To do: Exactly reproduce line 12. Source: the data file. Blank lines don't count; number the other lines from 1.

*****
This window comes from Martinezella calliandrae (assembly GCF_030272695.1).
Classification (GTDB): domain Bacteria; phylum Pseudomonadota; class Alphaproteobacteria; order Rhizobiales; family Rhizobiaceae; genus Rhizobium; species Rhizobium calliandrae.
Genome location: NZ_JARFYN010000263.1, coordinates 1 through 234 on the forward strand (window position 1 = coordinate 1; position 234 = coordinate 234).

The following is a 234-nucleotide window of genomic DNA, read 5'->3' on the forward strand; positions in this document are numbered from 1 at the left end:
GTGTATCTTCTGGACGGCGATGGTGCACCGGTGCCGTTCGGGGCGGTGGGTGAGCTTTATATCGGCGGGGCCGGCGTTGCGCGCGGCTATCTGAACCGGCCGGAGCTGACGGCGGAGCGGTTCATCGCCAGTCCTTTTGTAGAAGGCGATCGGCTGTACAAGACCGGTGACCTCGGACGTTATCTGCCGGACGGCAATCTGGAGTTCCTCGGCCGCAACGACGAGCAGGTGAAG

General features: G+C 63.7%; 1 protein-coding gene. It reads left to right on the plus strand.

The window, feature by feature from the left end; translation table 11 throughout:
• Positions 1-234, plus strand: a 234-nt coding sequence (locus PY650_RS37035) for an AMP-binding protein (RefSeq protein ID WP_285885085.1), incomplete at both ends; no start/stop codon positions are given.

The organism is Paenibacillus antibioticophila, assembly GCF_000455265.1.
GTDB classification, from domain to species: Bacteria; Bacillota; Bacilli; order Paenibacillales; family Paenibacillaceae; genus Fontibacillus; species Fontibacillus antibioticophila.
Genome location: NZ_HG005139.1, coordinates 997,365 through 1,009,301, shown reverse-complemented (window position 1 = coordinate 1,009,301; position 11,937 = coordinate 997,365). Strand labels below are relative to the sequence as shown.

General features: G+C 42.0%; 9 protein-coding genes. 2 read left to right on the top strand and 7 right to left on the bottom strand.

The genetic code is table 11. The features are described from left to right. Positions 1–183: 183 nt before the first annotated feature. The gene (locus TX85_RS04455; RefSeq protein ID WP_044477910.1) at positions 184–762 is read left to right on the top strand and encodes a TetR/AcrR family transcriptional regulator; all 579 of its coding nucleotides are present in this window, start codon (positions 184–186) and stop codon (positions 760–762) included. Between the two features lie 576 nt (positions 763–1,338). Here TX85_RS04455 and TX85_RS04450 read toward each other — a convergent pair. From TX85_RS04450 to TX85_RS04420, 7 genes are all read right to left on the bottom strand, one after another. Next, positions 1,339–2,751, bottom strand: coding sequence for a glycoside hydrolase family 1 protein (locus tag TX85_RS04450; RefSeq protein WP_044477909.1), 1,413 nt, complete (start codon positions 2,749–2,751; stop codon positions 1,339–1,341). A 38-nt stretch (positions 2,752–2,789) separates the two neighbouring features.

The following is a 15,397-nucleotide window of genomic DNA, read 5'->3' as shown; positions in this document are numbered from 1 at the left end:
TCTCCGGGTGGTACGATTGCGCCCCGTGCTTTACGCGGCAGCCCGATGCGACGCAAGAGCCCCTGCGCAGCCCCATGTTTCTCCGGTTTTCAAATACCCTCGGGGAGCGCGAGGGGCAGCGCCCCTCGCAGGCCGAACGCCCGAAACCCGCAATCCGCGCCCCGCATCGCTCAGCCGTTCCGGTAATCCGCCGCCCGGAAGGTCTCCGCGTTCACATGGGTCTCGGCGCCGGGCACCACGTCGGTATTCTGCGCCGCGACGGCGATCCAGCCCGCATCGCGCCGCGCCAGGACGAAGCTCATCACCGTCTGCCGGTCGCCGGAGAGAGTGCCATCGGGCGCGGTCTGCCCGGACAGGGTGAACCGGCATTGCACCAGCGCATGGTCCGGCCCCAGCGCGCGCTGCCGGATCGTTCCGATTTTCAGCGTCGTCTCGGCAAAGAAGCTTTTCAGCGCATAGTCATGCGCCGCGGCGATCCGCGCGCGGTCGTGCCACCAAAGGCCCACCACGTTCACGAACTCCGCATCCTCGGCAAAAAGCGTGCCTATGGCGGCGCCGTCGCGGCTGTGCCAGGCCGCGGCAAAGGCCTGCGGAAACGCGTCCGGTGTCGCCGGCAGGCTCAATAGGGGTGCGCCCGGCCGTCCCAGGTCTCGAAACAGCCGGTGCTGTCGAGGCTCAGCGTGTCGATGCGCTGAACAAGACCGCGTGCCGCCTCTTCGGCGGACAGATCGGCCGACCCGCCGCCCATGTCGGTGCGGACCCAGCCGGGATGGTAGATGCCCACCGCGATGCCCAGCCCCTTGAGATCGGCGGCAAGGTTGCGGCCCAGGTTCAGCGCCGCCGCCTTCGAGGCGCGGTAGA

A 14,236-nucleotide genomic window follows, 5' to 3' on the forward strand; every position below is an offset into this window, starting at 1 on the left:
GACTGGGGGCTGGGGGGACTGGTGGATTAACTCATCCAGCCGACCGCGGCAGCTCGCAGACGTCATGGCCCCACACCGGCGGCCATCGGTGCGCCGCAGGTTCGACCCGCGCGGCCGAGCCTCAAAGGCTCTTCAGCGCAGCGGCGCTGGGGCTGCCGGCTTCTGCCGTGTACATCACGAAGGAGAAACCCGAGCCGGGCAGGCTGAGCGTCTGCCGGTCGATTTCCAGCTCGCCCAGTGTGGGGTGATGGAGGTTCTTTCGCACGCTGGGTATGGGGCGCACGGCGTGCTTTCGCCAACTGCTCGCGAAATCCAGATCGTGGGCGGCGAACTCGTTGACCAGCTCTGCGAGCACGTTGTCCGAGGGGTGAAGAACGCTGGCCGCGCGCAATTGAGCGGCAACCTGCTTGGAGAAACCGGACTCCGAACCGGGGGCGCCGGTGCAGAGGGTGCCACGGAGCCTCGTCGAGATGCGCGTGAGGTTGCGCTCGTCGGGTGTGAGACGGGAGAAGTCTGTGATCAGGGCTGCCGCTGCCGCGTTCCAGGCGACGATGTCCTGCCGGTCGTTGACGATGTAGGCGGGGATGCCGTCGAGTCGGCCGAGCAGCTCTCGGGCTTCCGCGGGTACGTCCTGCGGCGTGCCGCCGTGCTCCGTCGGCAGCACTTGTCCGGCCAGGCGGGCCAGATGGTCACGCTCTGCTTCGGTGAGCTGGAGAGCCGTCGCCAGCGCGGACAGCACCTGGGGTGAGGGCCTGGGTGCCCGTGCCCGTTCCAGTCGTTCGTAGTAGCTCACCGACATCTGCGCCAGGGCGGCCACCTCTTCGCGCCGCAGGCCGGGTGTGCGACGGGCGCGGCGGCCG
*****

General features: G+C 42.0%; 9 protein-coding genes. 2 read left to right on the top strand and 7 right to left on the bottom strand.